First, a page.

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Daily Buzz: Online Classes Are a Low-cost Investment

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College enrollment may be down, but don’t mistake that for a lack of interest in education. Online courses are skyrocketing, particularly the variety known as MOOCs, or massive open online courses. Enrollment at one platform was up 640 percent from mid-March to mid-April from the same period in 2019.

Chris Impey, a professor of astronomy at the University of Arizona who also leads research on MOOCs, writes at The Conversation about this colossal growth. The COVID-19 pandemic logically accounts for part of the explosion, but that doesn’t mean online education is a flash in the pan. “With the catalyst of the pandemic, the full potential of MOOCs may be realized,” Impey said.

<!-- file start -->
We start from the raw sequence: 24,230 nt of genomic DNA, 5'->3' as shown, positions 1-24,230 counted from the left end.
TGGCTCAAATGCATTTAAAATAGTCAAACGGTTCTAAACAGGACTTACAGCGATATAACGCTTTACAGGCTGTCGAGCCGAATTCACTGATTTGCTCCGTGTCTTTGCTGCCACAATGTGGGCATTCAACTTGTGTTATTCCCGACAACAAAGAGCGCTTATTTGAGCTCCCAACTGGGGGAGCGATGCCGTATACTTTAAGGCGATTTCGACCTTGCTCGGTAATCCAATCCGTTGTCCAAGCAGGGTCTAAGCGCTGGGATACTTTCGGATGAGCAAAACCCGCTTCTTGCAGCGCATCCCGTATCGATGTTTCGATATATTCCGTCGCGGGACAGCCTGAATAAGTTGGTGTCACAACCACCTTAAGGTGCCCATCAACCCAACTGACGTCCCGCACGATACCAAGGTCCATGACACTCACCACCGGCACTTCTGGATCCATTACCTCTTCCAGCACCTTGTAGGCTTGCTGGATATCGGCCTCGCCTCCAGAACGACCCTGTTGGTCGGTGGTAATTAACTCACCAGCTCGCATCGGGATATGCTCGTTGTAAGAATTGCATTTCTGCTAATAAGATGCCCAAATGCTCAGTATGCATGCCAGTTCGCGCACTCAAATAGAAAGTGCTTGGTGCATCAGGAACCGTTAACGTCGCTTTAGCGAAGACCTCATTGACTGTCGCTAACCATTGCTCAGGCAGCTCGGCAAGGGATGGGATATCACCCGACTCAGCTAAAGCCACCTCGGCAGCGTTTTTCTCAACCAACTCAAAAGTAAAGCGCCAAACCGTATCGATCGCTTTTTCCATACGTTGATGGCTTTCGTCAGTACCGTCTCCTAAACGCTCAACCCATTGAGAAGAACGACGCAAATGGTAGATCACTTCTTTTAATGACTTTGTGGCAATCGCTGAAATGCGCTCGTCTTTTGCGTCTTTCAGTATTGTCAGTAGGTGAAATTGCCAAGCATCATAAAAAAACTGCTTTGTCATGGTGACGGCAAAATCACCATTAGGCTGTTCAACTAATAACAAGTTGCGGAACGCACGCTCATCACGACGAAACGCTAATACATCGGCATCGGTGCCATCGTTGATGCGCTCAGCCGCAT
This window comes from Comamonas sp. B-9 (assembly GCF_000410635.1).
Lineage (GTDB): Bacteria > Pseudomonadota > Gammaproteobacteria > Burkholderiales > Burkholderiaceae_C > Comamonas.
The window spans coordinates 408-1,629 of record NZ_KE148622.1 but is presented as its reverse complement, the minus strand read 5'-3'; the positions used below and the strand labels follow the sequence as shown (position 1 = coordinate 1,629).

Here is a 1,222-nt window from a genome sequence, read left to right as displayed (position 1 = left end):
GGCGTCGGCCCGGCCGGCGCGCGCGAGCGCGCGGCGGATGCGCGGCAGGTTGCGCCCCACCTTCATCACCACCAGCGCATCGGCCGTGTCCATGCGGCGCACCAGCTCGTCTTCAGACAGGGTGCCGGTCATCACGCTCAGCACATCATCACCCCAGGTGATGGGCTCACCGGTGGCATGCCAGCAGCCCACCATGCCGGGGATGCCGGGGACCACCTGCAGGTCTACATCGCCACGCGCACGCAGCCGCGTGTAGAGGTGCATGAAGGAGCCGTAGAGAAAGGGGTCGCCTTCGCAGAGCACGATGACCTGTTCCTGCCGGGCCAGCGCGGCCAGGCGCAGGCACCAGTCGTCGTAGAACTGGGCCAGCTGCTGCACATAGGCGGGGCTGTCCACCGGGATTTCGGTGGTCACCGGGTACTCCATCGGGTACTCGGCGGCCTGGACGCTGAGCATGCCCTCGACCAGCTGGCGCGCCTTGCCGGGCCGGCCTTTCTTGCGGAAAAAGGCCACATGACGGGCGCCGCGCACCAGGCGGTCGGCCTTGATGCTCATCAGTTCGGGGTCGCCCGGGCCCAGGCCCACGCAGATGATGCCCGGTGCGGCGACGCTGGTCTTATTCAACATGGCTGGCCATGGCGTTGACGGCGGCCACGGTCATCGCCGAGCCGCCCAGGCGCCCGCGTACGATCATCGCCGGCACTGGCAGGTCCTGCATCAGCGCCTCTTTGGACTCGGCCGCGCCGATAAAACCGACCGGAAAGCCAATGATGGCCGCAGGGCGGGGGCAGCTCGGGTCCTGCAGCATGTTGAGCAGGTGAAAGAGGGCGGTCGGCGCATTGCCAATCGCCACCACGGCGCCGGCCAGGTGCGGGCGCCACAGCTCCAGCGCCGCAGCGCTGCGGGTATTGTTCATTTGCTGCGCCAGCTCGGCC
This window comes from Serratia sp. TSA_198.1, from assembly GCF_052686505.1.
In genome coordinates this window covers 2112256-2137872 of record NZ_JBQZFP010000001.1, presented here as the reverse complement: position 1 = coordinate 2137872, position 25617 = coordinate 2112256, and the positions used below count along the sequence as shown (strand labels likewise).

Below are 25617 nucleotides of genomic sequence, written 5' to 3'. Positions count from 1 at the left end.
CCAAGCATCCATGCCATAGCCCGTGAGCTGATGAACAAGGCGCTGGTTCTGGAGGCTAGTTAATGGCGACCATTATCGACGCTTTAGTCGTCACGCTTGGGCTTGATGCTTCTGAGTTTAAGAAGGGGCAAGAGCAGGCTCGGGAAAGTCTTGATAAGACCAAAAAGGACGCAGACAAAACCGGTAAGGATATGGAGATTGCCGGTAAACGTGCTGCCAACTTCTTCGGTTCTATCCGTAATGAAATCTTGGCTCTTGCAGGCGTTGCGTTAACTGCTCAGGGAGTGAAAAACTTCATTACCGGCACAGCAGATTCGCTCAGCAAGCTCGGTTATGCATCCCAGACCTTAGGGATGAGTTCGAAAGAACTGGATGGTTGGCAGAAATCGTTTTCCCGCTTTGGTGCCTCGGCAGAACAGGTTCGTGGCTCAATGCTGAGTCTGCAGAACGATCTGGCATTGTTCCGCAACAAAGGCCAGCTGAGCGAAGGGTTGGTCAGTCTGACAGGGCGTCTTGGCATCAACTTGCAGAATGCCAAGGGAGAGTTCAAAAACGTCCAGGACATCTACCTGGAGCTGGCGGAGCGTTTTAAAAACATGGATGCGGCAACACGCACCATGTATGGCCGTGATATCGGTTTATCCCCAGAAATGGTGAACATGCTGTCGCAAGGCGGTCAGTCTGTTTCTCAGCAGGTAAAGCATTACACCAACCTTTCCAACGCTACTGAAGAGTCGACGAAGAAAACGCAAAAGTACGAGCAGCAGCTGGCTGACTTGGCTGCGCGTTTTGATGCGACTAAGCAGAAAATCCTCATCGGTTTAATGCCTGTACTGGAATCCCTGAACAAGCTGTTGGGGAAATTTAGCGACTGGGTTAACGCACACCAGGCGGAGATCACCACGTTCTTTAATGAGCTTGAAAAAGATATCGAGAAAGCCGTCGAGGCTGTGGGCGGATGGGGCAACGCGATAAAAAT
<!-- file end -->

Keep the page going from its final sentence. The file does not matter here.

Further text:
The birth of micro-credentials (modular units that can be combined to form a qualification), partnerships with universities, rising college costs and the skills gap have all contributed to the rise of online education.

It’s a boon for learners of all sorts—and a particular opportunity for employers (and associations, which could offer MOOCs as a part of their educational offerings).

“Most people pay for MOOCs themselves and take them in their spare time, which is a missed chance for employers to invest in their workforce relatively cheaply,” Impey said.

Please select this link to read the original article from Associations Now.

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